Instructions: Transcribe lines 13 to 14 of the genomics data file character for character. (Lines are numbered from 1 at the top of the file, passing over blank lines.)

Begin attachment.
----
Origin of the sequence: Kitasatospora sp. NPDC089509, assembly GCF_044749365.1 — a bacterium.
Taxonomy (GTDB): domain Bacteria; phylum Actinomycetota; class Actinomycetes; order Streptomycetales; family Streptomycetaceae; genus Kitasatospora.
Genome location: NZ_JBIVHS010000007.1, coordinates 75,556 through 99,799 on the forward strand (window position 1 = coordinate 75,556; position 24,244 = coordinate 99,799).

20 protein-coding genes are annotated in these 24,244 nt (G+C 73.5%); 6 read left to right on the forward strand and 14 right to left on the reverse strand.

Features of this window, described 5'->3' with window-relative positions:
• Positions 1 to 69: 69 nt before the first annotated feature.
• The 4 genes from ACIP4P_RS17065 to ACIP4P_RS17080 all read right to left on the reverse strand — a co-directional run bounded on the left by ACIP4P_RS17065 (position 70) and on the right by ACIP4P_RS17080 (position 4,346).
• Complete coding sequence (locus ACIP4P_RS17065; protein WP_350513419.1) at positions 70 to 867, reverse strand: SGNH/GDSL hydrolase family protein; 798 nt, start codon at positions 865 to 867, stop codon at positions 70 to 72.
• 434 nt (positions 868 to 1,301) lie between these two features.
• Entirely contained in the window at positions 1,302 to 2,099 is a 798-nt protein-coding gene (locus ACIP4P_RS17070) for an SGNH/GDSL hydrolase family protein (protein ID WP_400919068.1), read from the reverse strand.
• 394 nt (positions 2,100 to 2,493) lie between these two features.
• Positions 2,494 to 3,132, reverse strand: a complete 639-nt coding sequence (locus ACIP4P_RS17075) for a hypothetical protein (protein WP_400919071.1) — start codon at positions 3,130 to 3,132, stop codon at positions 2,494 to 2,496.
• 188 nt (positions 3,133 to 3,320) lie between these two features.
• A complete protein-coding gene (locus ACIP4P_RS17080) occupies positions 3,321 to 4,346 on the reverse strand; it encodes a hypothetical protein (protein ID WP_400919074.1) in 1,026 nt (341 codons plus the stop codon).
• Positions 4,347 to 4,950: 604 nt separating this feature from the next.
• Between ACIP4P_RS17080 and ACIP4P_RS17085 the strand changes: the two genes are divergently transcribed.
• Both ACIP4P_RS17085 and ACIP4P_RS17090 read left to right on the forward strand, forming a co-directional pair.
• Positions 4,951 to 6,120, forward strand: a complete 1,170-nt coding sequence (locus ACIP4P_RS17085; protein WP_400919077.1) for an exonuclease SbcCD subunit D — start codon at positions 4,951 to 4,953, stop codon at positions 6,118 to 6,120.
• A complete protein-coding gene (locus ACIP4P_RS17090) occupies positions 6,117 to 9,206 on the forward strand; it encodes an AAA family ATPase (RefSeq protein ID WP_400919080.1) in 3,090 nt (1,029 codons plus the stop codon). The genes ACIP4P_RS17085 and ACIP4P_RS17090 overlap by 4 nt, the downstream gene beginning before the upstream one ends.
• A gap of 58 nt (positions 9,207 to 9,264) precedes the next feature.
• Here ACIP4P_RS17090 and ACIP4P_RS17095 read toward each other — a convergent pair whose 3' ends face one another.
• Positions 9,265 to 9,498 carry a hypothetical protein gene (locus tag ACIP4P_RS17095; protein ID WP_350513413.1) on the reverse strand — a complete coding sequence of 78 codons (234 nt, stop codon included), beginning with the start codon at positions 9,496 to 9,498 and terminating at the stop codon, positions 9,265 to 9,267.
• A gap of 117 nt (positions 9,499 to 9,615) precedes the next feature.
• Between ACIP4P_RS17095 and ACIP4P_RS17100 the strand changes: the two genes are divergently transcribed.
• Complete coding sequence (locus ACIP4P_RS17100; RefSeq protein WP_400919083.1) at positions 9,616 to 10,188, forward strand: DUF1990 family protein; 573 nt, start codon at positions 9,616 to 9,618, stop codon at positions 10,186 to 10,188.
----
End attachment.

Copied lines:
• 188 nt (positions 3,133 to 3,320) lie between these two features.
• A complete protein-coding gene (locus ACIP4P_RS17080) occupies positions 3,321 to 4,346 on the reverse strand; it encodes a hypothetical protein (protein ID WP_400919074.1) in 1,026 nt (341 codons plus the stop codon).